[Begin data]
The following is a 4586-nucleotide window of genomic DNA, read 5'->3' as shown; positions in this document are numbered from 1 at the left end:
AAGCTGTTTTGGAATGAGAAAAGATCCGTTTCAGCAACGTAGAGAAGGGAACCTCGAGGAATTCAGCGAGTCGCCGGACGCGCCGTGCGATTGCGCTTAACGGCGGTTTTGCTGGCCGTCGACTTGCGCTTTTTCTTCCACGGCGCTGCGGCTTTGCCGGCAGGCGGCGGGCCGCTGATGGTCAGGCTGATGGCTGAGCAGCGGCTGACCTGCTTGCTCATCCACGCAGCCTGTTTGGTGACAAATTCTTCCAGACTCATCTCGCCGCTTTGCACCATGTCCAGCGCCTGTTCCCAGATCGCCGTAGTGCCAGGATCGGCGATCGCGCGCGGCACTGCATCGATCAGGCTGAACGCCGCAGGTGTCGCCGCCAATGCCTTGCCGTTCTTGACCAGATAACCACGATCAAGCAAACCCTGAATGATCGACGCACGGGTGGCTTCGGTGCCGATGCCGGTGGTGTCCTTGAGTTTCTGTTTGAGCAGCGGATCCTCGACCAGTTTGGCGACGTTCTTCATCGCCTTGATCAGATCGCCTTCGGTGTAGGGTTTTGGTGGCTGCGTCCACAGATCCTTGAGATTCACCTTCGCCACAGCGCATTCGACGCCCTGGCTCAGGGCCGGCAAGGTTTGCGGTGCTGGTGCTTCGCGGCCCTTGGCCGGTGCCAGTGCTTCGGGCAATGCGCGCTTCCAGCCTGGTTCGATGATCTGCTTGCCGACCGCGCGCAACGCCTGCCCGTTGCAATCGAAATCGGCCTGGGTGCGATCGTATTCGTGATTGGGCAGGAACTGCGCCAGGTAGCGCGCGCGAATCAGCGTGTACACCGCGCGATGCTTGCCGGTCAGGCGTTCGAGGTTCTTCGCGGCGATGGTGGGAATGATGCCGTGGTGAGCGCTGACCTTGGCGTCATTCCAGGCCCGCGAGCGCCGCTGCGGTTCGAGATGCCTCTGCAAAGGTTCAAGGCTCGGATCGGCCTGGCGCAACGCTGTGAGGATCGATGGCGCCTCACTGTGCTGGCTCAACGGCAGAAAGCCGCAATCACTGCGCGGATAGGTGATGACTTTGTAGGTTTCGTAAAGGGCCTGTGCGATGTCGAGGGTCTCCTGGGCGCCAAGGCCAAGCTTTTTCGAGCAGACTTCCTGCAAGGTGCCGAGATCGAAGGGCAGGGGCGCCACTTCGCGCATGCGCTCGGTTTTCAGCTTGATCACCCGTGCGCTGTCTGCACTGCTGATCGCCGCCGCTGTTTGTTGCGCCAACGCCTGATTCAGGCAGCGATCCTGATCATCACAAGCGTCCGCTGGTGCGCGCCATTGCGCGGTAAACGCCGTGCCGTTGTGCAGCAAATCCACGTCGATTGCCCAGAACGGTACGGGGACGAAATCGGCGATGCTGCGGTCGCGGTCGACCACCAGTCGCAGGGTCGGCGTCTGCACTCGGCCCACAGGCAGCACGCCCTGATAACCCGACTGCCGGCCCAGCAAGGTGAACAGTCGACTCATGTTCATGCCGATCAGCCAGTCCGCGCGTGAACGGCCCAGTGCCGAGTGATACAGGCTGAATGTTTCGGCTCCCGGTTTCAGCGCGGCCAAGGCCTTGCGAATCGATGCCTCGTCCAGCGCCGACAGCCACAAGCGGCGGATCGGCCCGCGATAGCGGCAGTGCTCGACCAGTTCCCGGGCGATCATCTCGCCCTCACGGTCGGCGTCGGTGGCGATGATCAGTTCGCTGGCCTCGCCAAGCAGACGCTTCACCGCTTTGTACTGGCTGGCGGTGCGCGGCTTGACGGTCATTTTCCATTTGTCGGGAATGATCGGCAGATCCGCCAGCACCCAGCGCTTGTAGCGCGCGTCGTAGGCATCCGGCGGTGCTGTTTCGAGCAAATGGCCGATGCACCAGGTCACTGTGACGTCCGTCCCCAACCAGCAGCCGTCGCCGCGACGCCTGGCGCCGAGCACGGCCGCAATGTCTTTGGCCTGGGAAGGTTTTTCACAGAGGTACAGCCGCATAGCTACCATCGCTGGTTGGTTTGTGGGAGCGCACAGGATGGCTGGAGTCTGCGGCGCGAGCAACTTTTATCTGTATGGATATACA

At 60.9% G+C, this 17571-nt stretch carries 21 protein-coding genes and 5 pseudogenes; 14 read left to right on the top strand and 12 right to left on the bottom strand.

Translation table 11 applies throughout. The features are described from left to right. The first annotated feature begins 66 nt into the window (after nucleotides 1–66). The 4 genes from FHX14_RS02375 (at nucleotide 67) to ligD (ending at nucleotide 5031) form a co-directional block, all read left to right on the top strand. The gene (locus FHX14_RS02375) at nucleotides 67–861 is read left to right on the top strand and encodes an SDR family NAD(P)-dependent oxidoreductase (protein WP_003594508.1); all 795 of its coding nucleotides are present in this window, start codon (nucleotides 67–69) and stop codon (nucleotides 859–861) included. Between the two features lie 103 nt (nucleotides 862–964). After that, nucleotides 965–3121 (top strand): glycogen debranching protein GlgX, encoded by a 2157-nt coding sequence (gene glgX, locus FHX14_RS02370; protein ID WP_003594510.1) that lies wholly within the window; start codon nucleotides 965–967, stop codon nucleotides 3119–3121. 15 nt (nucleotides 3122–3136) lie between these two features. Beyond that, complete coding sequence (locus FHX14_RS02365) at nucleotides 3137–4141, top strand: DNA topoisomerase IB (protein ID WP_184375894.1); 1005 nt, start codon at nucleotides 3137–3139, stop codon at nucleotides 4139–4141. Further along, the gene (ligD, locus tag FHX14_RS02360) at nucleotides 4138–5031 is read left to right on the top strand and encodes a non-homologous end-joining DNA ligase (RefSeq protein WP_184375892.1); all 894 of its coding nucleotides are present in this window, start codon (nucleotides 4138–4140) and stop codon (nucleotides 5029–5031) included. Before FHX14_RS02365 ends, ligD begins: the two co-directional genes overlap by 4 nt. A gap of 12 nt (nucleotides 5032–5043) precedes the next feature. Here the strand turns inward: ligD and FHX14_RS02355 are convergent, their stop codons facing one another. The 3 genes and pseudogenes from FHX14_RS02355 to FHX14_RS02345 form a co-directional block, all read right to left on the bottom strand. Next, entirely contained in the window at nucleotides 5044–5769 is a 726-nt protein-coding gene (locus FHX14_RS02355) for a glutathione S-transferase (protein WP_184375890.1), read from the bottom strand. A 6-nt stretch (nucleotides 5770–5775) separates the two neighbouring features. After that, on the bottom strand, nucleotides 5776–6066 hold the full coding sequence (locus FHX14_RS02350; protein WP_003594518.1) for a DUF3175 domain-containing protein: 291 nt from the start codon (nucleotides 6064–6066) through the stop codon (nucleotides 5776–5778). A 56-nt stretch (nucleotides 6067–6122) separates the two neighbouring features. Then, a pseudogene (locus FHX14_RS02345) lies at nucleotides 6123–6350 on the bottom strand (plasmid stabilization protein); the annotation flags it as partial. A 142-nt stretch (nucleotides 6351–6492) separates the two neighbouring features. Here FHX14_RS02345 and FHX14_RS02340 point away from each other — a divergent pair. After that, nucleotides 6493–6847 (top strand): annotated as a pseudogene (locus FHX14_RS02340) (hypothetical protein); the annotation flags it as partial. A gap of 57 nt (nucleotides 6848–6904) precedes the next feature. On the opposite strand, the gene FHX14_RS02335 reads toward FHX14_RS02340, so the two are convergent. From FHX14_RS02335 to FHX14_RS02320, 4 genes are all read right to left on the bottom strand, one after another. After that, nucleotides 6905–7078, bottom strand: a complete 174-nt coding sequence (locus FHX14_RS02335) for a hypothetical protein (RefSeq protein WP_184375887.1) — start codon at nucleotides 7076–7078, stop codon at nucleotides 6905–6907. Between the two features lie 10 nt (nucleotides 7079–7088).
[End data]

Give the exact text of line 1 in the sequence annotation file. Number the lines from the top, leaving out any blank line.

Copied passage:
The following is a 4586-nucleotide window of genomic DNA, read 5'->3' as shown; positions in this document are numbered from 1 at the left end: